In recent years, media coverage of climate change has had a significant impact on public buying behaviours and, in turn, businesses’ priorities when it comes to sourcing eco-friendly alternatives.
A lot of food businesses are at the heart of the shift towards greener packaging solutions and sustainable resources, but how can you do your part without risking lower profits?
Sustainability actually brings in customers
It’s often the case that the cheapest option is the least eco-friendly, but whilst it may seem that you’re saving money by choosing these low-cost options, you may be harming your reputation with clients and customers who are becoming more environmentally conscious.
“Businesses in both the B2B & B2C sectors are finding their staff and customers are seeking greener suppliers for environmentally sustainable products,” says Trevor Heathcote, Director at Countrystyle Recycling “previously companies weren’t as selective when arranging a supply chain and tended to select suppliers based on value and convenience. However, more recently heavier scrutiny has been placed on finding ‘greener’ alternatives and emphasis on Corporate Social Responsibilities.”
Make eco-friendliness a USP
If you make the shift into using more sustainable and environmentally friendly products, then it’s definitely worth shouting about. This kind of USP is hugely popular with customers and there may even be funding available for certain things through your local council, so it’s worth looking into. If you can be one of the pioneers of eco-friendliness in your sector, it will help you to stand out from your competitors, and you’ll feel great for doing your bit to help the environment too.
As veganism is reaching an all-time high, partly due to people’s increased environmental concerns, it’s worth considering vegan and cruelty-free options as well, as there’s a large customer base who will rally behind to support you in your choice to seek out these kinds of alternatives.
Where do you start?
There are already a lot of eco-friendly products available for food businesses, including Vegware for natural packaging solutions, and Bio-D for environmentally-friendly, vegan, and cruelty-free food-safe cleaning products. These products tend not to cost too much more than their less ethical counterparts, so they’re a great first step for any food business looking to decrease their carbon footprint.
It may also be worth considering changing your menu periodically to feature seasonal produce that will not only be easier to get hold of, but also will likely be cheaper than trying to source the same items all year round. This also brings the advantage of helping to grow your business by appealing to returning customers who would like to support you but who are also keen to try something new.
Keep it local
One of the least sustainable ways to operate your food business is to bring in products from far away. Transporting produce from one location to another can have an enormous environmental impact from vehicles burning fuel over long distances. If you can get any of your produce more locally, you should.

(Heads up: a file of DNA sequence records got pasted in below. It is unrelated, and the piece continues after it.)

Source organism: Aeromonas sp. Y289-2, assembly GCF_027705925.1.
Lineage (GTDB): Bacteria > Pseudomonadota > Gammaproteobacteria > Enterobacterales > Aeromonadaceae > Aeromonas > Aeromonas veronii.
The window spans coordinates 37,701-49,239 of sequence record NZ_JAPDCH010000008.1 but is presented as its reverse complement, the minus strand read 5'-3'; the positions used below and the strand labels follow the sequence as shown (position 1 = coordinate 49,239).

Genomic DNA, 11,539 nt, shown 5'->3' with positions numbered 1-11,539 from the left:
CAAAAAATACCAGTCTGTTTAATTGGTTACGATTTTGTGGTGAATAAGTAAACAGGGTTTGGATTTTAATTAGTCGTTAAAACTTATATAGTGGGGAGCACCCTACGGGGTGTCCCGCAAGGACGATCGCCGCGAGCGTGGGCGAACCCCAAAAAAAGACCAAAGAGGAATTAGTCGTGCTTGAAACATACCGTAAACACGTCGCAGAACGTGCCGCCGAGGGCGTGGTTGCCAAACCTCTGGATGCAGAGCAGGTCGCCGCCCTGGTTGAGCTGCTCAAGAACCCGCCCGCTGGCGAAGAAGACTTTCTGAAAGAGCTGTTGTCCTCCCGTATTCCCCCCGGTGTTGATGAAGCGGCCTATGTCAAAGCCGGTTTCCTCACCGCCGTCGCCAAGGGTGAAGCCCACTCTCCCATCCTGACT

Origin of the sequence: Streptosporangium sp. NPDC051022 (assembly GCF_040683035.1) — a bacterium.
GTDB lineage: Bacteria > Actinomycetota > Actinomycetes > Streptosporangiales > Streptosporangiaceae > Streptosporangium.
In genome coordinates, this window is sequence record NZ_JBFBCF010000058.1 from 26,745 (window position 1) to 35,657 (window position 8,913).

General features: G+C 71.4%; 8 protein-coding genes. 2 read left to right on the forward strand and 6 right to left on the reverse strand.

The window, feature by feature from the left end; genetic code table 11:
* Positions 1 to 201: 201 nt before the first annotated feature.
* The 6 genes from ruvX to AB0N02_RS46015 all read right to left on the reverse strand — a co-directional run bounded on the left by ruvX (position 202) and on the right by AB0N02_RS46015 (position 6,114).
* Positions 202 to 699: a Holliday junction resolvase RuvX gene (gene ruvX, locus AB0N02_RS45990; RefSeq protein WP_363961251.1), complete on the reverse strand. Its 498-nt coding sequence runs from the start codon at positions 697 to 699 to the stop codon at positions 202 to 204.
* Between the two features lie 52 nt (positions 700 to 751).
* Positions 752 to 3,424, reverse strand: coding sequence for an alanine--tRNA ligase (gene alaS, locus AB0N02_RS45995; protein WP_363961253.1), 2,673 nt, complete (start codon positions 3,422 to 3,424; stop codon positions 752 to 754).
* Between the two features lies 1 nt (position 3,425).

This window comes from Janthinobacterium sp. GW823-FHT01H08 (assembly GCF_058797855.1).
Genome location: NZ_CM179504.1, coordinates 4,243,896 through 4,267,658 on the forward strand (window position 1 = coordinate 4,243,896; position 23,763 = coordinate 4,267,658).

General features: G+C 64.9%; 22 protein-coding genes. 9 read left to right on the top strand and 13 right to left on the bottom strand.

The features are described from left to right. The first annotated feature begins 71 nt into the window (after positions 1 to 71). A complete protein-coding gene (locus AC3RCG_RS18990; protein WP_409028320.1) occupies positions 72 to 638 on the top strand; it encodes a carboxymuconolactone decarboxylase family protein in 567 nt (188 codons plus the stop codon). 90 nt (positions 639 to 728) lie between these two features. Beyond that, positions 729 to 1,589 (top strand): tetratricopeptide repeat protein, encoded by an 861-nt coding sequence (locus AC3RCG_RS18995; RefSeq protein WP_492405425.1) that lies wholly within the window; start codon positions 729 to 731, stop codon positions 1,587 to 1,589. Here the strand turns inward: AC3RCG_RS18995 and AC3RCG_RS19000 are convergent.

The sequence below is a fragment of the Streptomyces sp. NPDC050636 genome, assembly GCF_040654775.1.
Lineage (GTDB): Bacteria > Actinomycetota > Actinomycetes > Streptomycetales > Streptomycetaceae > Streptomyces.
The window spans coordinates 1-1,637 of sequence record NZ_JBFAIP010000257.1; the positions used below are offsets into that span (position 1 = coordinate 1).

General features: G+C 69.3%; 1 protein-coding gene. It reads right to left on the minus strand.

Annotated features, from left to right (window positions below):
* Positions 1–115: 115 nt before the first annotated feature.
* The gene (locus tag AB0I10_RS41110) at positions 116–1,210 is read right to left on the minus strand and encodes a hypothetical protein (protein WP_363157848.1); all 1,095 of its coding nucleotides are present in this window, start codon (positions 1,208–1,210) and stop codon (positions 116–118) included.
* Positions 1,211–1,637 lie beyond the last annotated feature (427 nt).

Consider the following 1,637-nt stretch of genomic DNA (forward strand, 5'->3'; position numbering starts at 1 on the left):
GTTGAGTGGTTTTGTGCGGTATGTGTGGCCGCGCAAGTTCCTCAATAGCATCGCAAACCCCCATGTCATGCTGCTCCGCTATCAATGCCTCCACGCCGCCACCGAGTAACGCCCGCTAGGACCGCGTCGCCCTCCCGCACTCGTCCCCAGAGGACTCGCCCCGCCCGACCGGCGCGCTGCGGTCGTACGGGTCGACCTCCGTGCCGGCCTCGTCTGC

Try linking up with other local food suppliers and farms to get your products direct from the source. You’ll not only cut out the middle man, but you’ll likely save on transport and delivery costs too, meaning you should be able to get the same product for less money and with less environmental impact.
Building relationships with other local businesses will also help cement your place as part of the community, bringing more opportunities for cross-promotional activity to advertise your company to a wider range of potential customers in the area.
“When you buy from local farms, you’re more likely to get organic food products and products made without tons of artificial substances and chemicals than you would if you were to buy from large distributors,” says Annie Pilon at Small Business Trends “this often means that the food is more natural and healthy, allowing you to easily appeal to the growing base of health-conscious consumers”.
Making the shift towards using more sustainable and eco-friendly alternatives for your food business doesn’t need to be a daunting task, and it’s certainly not going to happen overnight. Make changes gradually by replacing cleaning products or packaging items with greener versions as you run out.
Do your research to make sure you’re sourcing the best option for your needs, and don’t be afraid to try a few different options if the first one isn’t what you’re looking for. Once you’ve started swapping things out, ensure you let people know what you’re doing by posting on your website and social media channels, and you may be surprised by the support and advice you receive to help your business grow in new and exciting directions.
About the Author
Kafoodle guest blogger Sophie Bishop is a Brighton-based health practitioner, passionate about sustainability and the health and wellbeing sector.
Check out what Sophie has been up to over on Twitter: @SophBishJourno